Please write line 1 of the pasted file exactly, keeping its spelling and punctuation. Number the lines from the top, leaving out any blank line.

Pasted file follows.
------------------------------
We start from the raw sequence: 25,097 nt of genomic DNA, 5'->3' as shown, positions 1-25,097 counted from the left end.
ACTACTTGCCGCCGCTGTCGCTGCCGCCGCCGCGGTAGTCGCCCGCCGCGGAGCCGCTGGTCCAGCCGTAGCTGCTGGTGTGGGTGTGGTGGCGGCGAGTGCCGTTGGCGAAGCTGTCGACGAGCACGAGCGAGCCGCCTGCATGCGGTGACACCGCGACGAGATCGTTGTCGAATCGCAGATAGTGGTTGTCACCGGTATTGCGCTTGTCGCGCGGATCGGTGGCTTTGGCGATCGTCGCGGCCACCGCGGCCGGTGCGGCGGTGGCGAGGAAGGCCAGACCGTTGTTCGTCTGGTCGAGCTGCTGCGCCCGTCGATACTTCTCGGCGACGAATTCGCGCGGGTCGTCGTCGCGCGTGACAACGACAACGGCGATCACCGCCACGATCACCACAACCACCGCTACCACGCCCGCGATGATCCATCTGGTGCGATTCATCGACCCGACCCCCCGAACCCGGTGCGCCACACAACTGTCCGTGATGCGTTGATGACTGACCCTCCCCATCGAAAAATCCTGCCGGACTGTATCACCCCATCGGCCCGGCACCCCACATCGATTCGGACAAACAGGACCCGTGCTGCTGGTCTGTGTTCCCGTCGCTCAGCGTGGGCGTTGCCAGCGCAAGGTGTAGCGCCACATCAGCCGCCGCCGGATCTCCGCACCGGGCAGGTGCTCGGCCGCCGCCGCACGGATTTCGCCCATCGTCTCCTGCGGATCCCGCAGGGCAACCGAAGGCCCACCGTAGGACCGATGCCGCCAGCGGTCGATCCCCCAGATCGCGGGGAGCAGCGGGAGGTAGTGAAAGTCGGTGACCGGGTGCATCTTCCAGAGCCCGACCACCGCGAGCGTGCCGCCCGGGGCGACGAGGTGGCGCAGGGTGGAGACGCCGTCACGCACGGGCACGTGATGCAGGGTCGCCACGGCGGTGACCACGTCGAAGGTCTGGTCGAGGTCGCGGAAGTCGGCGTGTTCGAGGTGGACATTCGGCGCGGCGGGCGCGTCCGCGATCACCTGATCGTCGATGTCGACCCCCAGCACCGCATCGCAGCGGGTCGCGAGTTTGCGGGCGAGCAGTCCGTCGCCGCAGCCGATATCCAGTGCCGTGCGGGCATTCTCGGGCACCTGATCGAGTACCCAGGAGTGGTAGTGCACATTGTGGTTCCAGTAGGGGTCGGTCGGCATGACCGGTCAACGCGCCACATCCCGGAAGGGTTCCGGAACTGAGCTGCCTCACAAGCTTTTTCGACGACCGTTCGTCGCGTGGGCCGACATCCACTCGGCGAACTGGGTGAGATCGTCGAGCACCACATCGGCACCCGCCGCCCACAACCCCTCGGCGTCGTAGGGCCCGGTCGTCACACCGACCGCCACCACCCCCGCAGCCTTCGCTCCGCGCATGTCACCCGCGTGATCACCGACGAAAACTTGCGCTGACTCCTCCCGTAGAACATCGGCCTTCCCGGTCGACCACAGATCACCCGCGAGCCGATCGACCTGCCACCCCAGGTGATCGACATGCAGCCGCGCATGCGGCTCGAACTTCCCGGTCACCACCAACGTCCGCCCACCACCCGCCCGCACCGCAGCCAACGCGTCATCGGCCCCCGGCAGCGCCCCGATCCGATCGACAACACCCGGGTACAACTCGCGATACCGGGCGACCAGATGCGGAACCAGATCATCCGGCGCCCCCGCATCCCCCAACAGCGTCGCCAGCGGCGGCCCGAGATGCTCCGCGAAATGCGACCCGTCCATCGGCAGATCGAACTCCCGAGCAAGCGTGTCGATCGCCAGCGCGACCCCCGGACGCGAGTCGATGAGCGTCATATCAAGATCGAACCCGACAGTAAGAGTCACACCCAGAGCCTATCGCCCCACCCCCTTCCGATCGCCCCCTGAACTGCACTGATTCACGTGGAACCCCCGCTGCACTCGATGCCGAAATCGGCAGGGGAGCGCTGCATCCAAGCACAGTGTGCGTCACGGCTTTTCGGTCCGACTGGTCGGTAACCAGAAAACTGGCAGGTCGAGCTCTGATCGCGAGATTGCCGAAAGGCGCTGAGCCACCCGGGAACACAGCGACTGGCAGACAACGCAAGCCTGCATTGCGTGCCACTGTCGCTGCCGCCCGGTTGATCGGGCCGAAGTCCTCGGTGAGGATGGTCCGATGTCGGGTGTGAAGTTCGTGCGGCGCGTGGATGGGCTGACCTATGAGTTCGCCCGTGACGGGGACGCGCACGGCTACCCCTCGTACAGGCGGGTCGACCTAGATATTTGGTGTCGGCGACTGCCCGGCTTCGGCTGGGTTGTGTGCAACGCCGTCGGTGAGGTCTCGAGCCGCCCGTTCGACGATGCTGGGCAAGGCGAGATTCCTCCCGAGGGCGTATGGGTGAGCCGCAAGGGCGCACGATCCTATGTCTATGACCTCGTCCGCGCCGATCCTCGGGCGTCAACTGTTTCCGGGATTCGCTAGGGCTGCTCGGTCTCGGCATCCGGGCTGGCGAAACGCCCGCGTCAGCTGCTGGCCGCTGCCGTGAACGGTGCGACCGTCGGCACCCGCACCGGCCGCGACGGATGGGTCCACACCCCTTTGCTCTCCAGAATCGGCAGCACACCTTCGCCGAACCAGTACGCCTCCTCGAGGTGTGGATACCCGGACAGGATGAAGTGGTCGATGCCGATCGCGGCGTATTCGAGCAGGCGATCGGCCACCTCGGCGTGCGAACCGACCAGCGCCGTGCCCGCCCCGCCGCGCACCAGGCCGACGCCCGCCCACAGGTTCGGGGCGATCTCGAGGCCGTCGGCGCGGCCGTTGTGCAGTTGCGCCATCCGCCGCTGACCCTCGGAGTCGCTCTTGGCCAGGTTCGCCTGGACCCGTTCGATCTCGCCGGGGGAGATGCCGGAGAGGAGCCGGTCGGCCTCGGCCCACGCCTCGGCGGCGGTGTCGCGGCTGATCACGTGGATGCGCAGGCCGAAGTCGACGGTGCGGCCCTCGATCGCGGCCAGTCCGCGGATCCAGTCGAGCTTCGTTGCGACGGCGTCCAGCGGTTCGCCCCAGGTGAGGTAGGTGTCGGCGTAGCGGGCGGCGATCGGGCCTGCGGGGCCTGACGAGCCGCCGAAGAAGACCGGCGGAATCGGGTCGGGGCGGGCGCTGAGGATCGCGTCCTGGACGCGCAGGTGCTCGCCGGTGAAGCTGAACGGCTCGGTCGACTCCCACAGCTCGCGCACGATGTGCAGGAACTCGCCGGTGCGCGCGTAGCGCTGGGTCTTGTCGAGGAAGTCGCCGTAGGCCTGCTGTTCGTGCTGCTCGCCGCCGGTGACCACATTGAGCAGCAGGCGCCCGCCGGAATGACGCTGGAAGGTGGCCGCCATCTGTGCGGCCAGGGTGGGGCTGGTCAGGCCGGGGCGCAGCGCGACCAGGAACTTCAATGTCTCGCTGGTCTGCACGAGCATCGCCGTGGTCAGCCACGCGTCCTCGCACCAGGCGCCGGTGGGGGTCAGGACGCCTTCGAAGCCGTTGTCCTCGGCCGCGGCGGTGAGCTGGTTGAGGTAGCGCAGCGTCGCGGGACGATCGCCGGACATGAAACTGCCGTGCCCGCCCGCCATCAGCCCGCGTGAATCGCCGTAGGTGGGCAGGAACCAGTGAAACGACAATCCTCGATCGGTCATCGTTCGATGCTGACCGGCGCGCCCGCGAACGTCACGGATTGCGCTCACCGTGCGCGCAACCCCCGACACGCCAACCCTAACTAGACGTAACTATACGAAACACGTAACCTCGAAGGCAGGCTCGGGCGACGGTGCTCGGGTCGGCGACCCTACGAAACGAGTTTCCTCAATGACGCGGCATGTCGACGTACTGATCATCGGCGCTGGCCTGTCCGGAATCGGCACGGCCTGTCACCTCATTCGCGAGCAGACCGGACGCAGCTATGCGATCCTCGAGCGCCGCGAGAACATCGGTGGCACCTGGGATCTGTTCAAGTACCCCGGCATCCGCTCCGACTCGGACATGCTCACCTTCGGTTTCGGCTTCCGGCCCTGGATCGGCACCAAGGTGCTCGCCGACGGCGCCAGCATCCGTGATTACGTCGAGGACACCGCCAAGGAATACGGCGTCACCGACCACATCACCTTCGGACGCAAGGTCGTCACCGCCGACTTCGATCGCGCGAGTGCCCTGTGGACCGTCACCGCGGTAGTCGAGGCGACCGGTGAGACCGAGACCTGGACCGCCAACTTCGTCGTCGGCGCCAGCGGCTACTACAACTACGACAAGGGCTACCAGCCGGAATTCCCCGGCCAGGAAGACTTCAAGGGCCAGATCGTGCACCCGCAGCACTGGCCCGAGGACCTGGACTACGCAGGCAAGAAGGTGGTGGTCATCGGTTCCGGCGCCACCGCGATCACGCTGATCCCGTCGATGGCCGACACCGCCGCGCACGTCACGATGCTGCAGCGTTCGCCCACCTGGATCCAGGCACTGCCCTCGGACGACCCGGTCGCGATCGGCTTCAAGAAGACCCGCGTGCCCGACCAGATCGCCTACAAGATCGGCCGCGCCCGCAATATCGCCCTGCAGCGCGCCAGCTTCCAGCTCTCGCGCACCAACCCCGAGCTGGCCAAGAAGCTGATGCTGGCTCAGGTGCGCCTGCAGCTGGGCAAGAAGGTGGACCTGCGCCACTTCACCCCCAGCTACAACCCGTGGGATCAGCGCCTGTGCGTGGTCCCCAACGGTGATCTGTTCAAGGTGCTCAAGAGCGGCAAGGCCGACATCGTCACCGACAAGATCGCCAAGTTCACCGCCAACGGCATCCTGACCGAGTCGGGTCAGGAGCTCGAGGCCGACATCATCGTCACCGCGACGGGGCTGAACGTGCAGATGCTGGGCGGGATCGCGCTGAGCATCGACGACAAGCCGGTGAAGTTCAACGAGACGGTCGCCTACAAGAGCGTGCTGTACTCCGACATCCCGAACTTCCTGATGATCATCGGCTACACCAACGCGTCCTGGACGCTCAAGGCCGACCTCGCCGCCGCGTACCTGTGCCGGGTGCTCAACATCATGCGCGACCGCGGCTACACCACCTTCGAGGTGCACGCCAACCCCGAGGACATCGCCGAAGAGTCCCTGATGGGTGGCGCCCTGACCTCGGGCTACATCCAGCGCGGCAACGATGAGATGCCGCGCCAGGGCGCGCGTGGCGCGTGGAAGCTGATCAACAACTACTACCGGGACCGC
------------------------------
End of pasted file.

We start from the raw sequence: 25,097 nt of genomic DNA, 5'->3' as shown, positions 1-25,097 counted from the left end.